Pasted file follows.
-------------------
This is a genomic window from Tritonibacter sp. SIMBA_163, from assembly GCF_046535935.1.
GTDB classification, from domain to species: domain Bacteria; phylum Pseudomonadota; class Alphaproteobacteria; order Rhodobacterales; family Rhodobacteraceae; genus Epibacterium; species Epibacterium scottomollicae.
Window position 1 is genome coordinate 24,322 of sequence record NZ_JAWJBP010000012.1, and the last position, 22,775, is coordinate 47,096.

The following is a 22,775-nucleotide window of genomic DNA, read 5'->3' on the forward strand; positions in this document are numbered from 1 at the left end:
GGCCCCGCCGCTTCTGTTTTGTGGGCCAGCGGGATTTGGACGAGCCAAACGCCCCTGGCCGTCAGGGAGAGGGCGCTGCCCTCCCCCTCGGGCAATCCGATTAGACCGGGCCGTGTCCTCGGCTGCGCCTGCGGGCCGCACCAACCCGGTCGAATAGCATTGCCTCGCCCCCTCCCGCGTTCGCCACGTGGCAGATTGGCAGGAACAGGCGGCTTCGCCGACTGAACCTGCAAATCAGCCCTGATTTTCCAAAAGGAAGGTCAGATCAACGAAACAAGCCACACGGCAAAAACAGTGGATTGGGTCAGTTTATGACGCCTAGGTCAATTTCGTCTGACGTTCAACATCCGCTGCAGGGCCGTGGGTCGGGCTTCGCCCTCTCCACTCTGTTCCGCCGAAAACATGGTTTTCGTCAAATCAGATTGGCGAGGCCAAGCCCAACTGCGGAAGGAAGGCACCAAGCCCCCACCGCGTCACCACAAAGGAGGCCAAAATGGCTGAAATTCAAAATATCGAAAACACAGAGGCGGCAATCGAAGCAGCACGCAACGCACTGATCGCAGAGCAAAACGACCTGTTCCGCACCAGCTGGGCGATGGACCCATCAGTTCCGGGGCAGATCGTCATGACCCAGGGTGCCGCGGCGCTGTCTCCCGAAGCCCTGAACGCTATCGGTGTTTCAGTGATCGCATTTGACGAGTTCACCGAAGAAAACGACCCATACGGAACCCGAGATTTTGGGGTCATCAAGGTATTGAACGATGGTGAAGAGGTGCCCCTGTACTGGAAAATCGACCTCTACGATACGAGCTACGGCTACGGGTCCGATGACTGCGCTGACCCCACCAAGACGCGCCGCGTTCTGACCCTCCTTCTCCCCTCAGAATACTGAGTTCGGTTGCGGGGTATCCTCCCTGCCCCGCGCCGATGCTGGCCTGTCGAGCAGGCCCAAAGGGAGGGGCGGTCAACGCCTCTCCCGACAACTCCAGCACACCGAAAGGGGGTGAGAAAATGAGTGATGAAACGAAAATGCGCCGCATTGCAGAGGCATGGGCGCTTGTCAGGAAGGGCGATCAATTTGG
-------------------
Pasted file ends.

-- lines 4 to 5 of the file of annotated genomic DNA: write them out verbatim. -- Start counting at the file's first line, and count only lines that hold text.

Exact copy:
The following is a 22,775-nucleotide window of genomic DNA, read 5'->3' on the forward strand; positions in this document are numbered from 1 at the left end:
GGCCCCGCCGCTTCTGTTTTGTGGGCCAGCGGGATTTGGACGAGCCAAACGCCCCTGGCCGTCAGGGAGAGGGCGCTGCCCTCCCCCTCGGGCAATCCGATTAGACCGGGCCGTGTCCTCGGCTGCGCCTGCGGGCCGCACCAACCCGGTCGAATAGCATTGCCTCGCCCCCTCCCGCGTTCGCCACGTGGCAGATTGGCAGGAACAGGCGGCTTCGCCGACTGAACCTGCAAATCAGCCCTGATTTTCCAAAAGGAAGGTCAGATCAACGAAACAAGCCACACGGCAAAAACAGTGGATTGGGTCAGTTTATGACGCCTAGGTCAATTTCGTCTGACGTTCAACATCCGCTGCAGGGCCGTGGGTCGGGCTTCGCCCTCTCCACTCTGTTCCGCCGAAAACATGGTTTTCGTCAAATCAGATTGGCGAGGCCAAGCCCAACTGCGGAAGGAAGGCACCAAGCCCCCACCGCGTCACCACAAAGGAGGCCAAAATGGCTGAAATTCAAAATATCGAAAACACAGAGGCGGCAATCGAAGCAGCACGCAACGCACTGATCGCAGAGCAAAACGACCTGTTCCGCACCAGCTGGGCGATGGACCCATCAGTTCCGGGGCAGATCGTCATGACCCAGGGTGCCGCGGCGCTGTCTCCCGAAGCCCTGAACGCTATCGGTGTTTCAGTGATCGCATTTGACGAGTTCACCGAAGAAAACGACCCATACGGAACCCGAGATTTTGGGGTCATCAAGGTATTGAACGATGGTGAAGAGGTGCCCCTGTACTGGAAAATCGACCTCTACGATACGAGCTACGGCTACGGGTCCGATGACTGCGCTGACCCCACCAAGACGCGCCGCGTTCTGACCCTCCTTCTCCCCTCAGAATACTGAGTTCGGTTGCGGGGTATCCTCCCTGCCCCGCGCCGATGCTGGCCTGTCGAGCAGGCCCAAAGGGAGGGGCGGTCAACGCCTCTCCCGACAACTCCAGCACACCGAAAGGGGGTGAGAAAATGAGTGATGAAACGAAAATGCGCCGCATTGCAGAGGCATGGGCGCTTGTCAGGAAGGGCGATCAATTTGG